The Making of a Chef
by Miguel Ravago, as told to Virginia B. Wood
Editor's Note: We are always fascinated to discover what motivates someone to become a food professional. Over and over, we hear of a mother, father, a grandparent who had a decisive influence. We asked Miguel Ravago, the chef and co-founder of Fonda San Miguel, who were the people who influenced his career and what steps he took to become a professional chef. You'll find a note about this unique and amazing restaurant at the end of Miguel's story.
When I was growing up in Phoenix, there was a lot of cooking going on because it was such a big family. My mother and my sister and I lived with my grandparents, and my grandmother would cook three meals a day - not just for us but for her other grown children and their families, too. Sometimes there were as many as twenty people at the table, and twelve was a "slow" day! My grandmother was a wonderful cook because, for her, it was a hobby. She and my grandfather traveled around Mexico a lot, and she was always bringing back special ingredients from Veracruz and the other states. Although she was from the northern state of Sonora, seeing other parts of the country and sampling the different foods really fascinated her.
I was always curious about cooking, so my grandmother started showing me things like how to fill tamales. By the time I was six or seven, I was helping in the kitchen quite a bit. Then later on, when my mother and grandmother had to go somewhere, my sister and I would get to make dinner. The things we cooked didn't always turn out right, but the family was always very polite and ate it anyway. Gradually, I started cooking meals several times a week, especially when a large number of people were coming for dinner. My sister, who was four years older, would say, "You do it. You're better at it." She would then wash the dishes and clean up after me.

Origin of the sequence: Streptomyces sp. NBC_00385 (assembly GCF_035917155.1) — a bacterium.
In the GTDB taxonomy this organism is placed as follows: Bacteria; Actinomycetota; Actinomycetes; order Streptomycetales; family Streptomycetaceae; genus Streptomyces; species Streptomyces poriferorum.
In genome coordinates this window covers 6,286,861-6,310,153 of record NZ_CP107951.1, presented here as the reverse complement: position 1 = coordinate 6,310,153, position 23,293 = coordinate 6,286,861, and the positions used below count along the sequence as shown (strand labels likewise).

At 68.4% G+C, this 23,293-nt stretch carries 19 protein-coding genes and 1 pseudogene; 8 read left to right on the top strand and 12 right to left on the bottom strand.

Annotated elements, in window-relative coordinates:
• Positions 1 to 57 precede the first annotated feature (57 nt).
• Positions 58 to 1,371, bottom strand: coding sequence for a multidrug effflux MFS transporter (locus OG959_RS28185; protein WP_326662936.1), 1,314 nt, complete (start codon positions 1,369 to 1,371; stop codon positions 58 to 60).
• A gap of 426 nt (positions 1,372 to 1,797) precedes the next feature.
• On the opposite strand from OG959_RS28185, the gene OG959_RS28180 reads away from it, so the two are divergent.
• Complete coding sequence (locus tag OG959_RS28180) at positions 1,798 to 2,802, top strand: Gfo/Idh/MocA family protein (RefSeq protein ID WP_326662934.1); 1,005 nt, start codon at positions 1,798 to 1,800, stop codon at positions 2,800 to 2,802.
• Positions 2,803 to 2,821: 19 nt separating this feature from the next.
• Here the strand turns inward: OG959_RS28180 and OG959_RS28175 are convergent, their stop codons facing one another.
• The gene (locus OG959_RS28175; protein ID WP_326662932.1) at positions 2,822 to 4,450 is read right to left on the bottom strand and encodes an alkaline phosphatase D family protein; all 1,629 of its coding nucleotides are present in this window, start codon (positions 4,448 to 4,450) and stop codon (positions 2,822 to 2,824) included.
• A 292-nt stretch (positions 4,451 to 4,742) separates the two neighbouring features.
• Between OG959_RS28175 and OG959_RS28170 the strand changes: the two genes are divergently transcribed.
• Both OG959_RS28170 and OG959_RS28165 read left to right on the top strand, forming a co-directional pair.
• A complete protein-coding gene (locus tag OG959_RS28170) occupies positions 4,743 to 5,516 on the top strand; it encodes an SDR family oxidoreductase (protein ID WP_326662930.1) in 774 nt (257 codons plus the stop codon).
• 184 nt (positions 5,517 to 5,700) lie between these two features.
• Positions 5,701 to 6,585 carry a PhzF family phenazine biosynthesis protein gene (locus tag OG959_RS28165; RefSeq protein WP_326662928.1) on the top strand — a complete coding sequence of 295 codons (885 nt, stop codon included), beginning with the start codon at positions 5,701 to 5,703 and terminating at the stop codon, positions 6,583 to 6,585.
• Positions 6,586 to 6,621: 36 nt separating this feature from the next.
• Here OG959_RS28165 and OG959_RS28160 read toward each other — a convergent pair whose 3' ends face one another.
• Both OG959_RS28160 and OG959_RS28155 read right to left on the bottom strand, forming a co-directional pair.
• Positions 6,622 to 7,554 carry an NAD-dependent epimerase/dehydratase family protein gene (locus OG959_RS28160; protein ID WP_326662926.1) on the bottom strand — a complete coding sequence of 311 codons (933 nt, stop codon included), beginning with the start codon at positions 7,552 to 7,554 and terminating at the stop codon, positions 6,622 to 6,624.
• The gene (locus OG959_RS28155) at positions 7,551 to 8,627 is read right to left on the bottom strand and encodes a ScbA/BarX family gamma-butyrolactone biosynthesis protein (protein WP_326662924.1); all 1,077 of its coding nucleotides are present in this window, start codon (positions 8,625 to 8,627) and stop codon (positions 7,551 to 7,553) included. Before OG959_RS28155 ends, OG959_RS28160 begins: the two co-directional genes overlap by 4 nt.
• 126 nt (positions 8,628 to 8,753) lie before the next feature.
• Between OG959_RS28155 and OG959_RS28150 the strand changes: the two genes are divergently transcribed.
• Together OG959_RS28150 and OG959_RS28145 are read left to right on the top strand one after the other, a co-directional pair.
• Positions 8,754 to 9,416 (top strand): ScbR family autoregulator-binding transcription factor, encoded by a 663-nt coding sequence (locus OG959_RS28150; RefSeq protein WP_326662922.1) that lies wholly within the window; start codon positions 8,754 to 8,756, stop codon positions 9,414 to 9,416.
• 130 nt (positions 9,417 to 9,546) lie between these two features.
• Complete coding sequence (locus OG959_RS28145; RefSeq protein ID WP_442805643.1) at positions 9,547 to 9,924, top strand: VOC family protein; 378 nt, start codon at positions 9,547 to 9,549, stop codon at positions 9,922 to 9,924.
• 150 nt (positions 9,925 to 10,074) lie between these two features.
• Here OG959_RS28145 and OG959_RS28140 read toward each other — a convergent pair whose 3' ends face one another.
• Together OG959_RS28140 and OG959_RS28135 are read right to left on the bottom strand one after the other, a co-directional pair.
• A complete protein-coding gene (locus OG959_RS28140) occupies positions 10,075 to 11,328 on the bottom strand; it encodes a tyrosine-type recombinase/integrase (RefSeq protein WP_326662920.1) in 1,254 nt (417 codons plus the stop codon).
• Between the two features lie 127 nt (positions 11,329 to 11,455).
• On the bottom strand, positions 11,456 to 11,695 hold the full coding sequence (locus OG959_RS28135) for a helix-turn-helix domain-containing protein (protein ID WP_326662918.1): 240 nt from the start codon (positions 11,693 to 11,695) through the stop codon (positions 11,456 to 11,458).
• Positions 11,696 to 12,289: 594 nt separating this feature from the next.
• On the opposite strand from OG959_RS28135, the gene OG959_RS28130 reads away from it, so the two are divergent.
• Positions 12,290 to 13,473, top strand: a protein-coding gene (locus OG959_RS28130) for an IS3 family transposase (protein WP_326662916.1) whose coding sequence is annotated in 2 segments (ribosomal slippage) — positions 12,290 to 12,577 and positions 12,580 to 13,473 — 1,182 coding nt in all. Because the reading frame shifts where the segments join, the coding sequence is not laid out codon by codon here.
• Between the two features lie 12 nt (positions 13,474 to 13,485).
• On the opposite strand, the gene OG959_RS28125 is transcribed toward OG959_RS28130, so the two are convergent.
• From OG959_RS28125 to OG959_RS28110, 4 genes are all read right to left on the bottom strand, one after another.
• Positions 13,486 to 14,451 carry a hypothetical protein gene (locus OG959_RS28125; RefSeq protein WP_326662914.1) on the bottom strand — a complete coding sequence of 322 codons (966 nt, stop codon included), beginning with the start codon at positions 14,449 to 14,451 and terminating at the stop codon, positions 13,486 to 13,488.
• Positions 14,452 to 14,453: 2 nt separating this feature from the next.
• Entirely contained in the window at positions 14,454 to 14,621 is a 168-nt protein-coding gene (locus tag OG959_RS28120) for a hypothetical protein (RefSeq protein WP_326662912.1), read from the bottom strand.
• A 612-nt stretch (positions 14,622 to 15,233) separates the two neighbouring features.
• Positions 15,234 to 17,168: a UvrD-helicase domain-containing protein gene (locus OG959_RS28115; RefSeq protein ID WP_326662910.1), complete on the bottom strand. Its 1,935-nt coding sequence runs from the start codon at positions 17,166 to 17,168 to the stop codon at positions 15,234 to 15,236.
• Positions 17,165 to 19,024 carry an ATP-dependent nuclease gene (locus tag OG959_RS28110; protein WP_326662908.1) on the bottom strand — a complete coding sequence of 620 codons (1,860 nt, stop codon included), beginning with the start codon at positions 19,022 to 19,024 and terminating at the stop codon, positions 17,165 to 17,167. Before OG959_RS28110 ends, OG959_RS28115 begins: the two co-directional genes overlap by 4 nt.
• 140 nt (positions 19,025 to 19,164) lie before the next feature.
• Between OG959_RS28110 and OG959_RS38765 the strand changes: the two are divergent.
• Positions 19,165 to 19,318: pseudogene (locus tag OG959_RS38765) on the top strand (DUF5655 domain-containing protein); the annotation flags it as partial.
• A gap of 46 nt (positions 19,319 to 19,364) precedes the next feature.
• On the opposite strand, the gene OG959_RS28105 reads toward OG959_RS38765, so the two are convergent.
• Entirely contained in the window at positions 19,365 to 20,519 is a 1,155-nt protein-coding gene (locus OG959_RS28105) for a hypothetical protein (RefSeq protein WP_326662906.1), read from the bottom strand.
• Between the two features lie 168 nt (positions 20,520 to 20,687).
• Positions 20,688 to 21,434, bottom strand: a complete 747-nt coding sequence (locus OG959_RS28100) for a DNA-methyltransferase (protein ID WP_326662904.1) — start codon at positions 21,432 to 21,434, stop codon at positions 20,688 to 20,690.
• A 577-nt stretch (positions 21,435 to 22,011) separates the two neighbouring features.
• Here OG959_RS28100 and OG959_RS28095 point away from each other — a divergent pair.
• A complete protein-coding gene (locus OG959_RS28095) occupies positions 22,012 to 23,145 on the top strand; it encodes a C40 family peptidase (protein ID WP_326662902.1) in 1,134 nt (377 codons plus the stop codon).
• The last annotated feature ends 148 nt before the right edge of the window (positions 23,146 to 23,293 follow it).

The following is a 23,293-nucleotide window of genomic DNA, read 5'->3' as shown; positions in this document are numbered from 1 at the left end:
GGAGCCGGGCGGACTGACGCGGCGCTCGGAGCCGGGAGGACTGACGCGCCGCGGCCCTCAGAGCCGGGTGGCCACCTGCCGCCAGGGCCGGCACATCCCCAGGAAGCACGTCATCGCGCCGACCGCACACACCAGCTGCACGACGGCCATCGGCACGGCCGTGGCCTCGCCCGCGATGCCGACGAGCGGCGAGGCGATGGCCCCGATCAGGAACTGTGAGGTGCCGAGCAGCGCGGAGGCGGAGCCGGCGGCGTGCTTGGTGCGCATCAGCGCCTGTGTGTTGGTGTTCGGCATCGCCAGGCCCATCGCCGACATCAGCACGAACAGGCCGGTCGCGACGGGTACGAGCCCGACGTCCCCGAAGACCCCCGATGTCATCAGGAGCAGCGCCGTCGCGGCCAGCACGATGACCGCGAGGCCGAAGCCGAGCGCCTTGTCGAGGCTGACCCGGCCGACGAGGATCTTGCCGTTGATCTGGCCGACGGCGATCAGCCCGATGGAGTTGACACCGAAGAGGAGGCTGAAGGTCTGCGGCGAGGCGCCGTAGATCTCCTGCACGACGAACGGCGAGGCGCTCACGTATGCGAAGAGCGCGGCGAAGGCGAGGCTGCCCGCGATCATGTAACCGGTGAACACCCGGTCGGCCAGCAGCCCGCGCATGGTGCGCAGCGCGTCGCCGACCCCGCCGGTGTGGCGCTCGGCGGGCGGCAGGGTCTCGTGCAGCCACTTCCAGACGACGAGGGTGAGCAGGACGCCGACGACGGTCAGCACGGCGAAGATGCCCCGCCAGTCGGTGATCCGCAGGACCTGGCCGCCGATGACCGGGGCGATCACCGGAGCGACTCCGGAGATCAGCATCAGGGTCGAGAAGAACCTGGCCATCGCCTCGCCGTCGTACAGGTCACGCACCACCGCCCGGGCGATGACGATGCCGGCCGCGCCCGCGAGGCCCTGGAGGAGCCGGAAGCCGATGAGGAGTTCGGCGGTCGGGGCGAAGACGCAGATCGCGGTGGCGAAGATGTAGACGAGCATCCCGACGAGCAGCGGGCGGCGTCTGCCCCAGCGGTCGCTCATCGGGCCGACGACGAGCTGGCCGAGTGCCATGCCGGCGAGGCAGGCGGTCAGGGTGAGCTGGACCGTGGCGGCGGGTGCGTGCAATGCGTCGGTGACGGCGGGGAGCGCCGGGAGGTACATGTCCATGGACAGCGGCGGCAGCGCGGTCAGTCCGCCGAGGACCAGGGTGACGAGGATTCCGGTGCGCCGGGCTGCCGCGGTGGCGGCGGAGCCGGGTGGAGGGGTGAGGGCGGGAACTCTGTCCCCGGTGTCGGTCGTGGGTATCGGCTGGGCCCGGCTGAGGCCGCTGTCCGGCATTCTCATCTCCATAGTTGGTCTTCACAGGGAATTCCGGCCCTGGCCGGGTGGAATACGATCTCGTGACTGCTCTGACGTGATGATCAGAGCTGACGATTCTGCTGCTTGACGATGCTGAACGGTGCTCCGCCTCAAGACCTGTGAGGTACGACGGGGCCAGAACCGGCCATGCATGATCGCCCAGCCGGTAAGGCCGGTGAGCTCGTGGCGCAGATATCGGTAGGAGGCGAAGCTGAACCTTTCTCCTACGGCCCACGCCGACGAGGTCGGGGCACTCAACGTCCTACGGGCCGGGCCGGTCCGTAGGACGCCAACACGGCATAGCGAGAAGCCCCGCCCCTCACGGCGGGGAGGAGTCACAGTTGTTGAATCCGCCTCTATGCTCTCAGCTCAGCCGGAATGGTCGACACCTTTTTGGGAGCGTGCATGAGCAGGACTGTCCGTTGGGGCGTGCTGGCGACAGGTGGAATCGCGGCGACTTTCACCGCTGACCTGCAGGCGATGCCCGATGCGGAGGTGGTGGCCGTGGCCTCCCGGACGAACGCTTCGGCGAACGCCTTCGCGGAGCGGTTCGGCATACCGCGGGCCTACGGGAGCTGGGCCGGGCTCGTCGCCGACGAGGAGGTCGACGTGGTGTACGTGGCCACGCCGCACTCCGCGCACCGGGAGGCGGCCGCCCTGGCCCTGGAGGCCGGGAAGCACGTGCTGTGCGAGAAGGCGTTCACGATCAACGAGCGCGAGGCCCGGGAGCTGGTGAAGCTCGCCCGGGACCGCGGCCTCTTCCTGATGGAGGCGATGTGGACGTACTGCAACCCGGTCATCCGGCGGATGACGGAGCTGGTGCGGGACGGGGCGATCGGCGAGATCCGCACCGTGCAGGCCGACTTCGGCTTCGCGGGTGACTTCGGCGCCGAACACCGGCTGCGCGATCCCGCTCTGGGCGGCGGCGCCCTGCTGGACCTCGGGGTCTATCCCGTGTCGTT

So even when I was pretty young, I think I knew I wanted to be a chef
My first job when I moved to Houston was with Neiman-Marcus. Since I was bilingual, I helped entertain visitors from Mexico. I would take them to Mexican restaurants all over the city, but the food was never what they expected. In the restaurants at that time, there just wasn't any cooking like my grandmother's.
When Tom (Tom Gilliland - see below) and I decided to open San Angel, our first restaurant, I had taken some cooking classes in Houston. But my formal training in authentic Mexican cuisine really began when I spent two weeks studying with Diana Kennedy in the kitchen of her New York apartment. She would send me off each morning with a grocery list, and then we would spend the rest of the day cooking the most wonderful dishes - which we gave to her neighbors and other people who lived in the building. Sometimes I showed her a few things I had learned from my grandmother who was part Spanish, so her cooking had a bit os Spanish influence.
After thirty years, cooking is still great fun for me. I especially enjoy the Hacienda Sunday Buffet, which always features four entrees from four different states in Mexico. This gives me a chance to help people learn about the food. If customers tell me they're planning a trip to a certain region of Mexico, I show them what dishes to taste so they'll know what kind of food to expect. Sometimes they come back and say the food wasn't as good as Fonda San Miguel's, and that's always nice to hear.
The atrium at Fonda San Miguel
Fonda San Miguel: The decor of Fonda San Miguel is unique. Huge hand carved wooden doors from the state of Guanajuato open in welcome to an interior with a patio bar (photo). The interior is known for its distinctive Mexican artwork from Rufino Tamayo, Francisco Toledo, Arnulfo Mendoza, Jose Fors, and many more. The cuisine is traditional Mexican cooking that reflects the best of the major culinary center in Mexico: Oaxaca, Puebla, Veracruz, Yucatan. Miguel is a generous man: he credits many people for culinary support and the skills he learned from them - Diana Kennedy, Patricia Quintana, Lucinda Hudson, Shirley King, Maria Donores Torres Yzabal, and Bill Luft.
From Miguel's co-founder, Tom Gilliland: "When Miguel and I founded our first restaurant in Houston in 1972, we knew that we wanted to introduce the truly authentic and regional Mexican cuisines (with emphasis on the plural). To take on the ubiquitous and highly popular Tex-Mex was probably insane at the time, for the general public had never heard of "interior" or "classical" or "regional" Mexican food. There were no chipotle chilies, rarely even black beans and certainly no huitlacoche or anything in between. In the decades since, we've learned a great deal. We are still learning. With the diversity of Mexico and its incredible culinary history, we could conceivably (but not easily or likely) open twenty-five restaurants, each with a completely different menu. Our desire has always been to present intriguing Mexico at its best, and once the restaurant's cash flow improved, that desire led to the acquisition of art for the restaurant. Today Fonda San Miguel displays the works of some of Mexico's best and most intriguing artists, past and present (and probably future)."